Ramp2CSA2FA2FO From United States of America, joined Sep 2007, 21 posts, RR: 1 Posted (6 years 2 months 2 weeks 4 days 19 hours ago) and read 3476 times:
As a flight attendant in today's airline industry I have to tell you that it is embarrassing with the lack of service I am able to supply to my passengers. Back when I started with TWA we still had food on domestic flights, if not in the main cabin at least in first class. My Dad was with the original Frontier, and for those of you who experienced their inflight service, I hope you agree it was quite fantastic. Even when we flew AA back when I was a kid, from OKC-ORD we always had a wonderful meal. Believe it or not, I miss doing meal services because it gives me something to do. I fly for a regional carrier and we fly for 5 Mainline Airlines, and only on a couple of them do we offer a service of any kind. One carrier in particular we offer Muffins in the morning, and sometimes sandwiches for lunch, or a snack tray with cheese, crackers, pepperoni, and a Kit-Kat candy bar. I love working these flights. It's nice to be able to offer my passengers something.
So my question is, what would you be willing to pay if the airlines were to reinstate meals on domestic flights? I am sure it wouldn't add much cost to the ticket (for those of you way smarter than me on dealing with "crunching numbers" and such please help me out here). I would think something like an additional surcharge to the ticket of $10 should cover it. They may not be the best meals, but it's something to keep my passengers and myself occupied and add a little bit of enjoyment back into flying. Thanks for the help folks.
EXAAUADL From , joined Dec 1969, posts, RR: Reply 1, posted (6 years 2 months 2 weeks 4 days 19 hours ago) and read 3454 times:
Ive now gotten use to no food on flights, that my price point is $0. That would include even transcons.
On transatlantic, I do see that day when complimentary meals are gone from US carriers and some like EI for Y class PAX. I would pay $10-15 for a meal on a transatlantic flight, wouldnt pay anything forwhat passes for Breakfast on eastbound or second snack on westbound.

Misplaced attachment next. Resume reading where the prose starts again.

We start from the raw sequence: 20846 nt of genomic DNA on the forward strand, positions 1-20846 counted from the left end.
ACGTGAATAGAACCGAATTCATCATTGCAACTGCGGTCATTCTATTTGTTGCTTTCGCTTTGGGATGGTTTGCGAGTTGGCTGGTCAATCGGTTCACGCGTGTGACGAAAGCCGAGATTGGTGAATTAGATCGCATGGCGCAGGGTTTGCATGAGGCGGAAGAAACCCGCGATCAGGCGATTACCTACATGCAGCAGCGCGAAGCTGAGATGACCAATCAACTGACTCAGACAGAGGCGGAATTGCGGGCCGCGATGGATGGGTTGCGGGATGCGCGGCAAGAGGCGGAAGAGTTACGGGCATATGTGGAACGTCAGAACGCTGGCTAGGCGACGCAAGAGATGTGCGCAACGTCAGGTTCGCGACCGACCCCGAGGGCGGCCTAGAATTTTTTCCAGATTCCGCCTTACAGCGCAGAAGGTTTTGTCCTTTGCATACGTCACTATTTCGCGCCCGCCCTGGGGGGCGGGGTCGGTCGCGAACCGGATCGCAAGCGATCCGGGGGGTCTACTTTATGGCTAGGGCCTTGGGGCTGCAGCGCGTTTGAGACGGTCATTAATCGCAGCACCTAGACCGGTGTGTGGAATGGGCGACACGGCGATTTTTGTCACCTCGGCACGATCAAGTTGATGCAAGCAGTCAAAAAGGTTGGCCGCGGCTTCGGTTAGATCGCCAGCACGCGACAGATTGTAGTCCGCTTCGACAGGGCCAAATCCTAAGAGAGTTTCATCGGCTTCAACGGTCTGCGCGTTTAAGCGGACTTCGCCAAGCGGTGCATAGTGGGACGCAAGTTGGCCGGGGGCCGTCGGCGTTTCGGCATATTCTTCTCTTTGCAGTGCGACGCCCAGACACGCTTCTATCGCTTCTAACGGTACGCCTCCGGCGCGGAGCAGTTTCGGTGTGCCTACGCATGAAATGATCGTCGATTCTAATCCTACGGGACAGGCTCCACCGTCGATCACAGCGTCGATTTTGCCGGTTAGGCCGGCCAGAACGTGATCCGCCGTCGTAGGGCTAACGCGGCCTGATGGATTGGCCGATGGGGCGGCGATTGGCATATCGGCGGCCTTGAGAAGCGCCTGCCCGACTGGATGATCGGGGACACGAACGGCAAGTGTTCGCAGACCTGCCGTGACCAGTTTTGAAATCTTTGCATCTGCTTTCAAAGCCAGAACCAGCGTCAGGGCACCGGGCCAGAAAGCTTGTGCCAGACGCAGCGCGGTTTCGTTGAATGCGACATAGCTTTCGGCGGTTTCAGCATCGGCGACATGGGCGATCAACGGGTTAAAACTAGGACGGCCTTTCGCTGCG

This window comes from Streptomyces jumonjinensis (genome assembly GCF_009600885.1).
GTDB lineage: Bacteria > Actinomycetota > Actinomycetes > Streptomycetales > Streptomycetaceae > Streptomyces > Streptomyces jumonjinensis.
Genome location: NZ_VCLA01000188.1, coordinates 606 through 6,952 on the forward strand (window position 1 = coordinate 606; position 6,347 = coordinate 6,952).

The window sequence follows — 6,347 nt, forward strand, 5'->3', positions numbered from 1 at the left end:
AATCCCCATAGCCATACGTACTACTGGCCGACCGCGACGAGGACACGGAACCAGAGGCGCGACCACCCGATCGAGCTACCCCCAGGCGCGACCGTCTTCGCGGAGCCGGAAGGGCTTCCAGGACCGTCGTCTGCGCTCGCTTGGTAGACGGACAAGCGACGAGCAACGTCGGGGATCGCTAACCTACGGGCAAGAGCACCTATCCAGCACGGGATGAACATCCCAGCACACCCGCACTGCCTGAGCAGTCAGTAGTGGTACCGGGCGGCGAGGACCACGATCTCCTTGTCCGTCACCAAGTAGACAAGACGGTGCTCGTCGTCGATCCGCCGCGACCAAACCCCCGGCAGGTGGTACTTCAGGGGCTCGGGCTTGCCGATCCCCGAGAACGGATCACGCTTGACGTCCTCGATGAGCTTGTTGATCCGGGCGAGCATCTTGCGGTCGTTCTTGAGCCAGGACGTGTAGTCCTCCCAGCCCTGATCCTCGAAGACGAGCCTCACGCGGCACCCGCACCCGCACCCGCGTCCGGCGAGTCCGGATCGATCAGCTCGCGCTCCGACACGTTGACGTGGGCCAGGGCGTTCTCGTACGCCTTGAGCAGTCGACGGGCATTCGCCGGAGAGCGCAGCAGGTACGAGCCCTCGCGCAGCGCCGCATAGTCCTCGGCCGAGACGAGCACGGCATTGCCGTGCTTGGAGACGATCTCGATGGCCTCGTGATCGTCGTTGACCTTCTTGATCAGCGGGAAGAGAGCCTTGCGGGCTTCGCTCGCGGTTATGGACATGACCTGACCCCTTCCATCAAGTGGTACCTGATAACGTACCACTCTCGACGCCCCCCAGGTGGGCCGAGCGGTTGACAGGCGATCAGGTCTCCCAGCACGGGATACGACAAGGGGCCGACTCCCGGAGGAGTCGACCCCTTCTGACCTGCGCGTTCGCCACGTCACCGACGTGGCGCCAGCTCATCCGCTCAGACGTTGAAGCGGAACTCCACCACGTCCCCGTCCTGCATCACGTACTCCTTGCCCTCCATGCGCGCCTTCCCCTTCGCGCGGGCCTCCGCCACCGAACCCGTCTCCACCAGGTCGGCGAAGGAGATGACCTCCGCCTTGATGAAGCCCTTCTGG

What I would like to see on FL 73Gs in PTV and of course Im willing to pay nothing for that as well.
"Please let's avoid the use of the word "surcharge".
The whole point was to make it an extra charge to cover meals. Airlines can "raise" prices without offering service. I was asking for the opinion of people what they would be willing to pay "in addition" to there ticket for a meal service on a flight. Airlines have stated for sometime that in order to cut costs it has done away with "perks" such as free meals and such. And I am not talking about $3 for a bag of mixed nuts. I am talking about the return of actual meal service on airplanes. Putting those tray-tables back to use for holding food trays instead of foot rests. All I wanted to know is what would "we" as a public be willing to pay to bring meal service back to the aviation industry. It could even be shown on the receipt of the ticket as "$10 for meal", or something like that.
NG1Fan From Australia, joined Aug 2007, 446 posts, RR: 0 Reply 6, posted (6 years 2 months 2 weeks 3 days 3 hours ago) and read 3362 times:
On OS, they also went pay-for-food on intra-european flights less than 2 1/2 hours duration. Still water was free.
Recently, however, they launched Do&Co as their new caterer and are now back to offering complimentary hot meals on most flights. This includes regional jet and even on a Dash-8, they managed to do hot catering (GVA-VIE).
QF ditched their dreaded lunchbox and also offers hot meals during traditional meal times.
All that without increasing fares.
However, I believe the US market has been so run down that it is unlikely that meal services will return. The cost of the actual meal is miserly, but everything around is too expensive. The flying public has now been conditioned to live without the meal. Instead, overpriced junkfood outlets airside are probably doing a roaring trade.
I'd rather skip the meal in the US and instead be treated like a valued customer by the flight attendant. Or be on a clean plane.